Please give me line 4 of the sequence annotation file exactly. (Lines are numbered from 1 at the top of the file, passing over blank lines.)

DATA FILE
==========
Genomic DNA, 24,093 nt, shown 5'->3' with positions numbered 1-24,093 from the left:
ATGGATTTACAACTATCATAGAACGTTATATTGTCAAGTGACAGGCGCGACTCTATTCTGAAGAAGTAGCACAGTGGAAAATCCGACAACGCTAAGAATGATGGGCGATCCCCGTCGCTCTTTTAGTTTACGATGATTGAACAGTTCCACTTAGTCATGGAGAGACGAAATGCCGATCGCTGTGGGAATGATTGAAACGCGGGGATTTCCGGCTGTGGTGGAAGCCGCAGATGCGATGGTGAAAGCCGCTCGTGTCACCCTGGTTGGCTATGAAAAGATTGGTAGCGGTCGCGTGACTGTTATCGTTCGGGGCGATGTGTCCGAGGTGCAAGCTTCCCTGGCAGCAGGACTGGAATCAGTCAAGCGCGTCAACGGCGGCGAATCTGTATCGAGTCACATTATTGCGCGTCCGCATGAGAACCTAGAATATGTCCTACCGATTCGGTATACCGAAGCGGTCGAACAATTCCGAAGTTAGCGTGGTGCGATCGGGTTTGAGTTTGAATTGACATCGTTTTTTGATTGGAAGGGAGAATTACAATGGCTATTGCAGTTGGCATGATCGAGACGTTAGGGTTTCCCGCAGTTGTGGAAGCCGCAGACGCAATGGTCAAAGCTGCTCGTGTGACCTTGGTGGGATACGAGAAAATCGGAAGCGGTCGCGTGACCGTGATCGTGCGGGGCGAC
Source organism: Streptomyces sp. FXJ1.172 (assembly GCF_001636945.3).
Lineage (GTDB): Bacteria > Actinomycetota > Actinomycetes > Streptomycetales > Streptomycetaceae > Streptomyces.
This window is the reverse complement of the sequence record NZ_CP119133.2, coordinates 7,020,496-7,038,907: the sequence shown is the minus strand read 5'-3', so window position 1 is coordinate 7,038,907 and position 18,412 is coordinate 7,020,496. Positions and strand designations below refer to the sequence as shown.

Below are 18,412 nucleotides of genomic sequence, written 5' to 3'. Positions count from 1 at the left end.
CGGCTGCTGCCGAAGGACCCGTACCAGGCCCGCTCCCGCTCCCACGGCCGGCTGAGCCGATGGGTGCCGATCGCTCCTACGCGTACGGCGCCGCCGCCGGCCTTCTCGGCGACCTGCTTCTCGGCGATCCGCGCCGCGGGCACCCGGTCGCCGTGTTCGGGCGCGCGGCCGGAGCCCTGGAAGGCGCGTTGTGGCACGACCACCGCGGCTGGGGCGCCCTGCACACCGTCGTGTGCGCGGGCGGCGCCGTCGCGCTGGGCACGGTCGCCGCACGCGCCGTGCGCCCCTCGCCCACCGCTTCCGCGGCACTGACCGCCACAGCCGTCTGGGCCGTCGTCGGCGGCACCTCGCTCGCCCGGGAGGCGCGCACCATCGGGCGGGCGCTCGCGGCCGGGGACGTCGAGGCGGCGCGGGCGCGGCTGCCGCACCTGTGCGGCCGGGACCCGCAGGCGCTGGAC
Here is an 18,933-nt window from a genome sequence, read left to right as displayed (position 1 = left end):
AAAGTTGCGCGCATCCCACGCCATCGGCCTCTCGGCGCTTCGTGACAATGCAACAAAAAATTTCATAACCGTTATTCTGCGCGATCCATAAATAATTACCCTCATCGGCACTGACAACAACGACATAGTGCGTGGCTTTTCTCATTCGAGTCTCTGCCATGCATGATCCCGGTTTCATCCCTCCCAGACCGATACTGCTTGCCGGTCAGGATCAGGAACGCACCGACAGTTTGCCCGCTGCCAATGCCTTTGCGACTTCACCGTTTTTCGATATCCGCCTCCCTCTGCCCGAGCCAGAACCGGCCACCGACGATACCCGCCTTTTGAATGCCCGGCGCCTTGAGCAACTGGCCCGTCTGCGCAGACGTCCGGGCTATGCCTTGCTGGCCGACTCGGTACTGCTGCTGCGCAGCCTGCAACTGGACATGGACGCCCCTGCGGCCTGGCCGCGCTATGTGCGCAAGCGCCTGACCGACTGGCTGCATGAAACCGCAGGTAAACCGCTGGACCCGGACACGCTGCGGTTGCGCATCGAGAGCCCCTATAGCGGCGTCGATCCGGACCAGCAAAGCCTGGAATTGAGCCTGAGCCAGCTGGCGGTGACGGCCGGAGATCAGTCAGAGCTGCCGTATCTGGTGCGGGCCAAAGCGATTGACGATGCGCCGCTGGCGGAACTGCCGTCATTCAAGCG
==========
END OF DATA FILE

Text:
Lineage (GTDB): Bacteria > Actinomycetota > Actinomycetes > Streptomycetales > Streptomycetaceae > Streptomyces.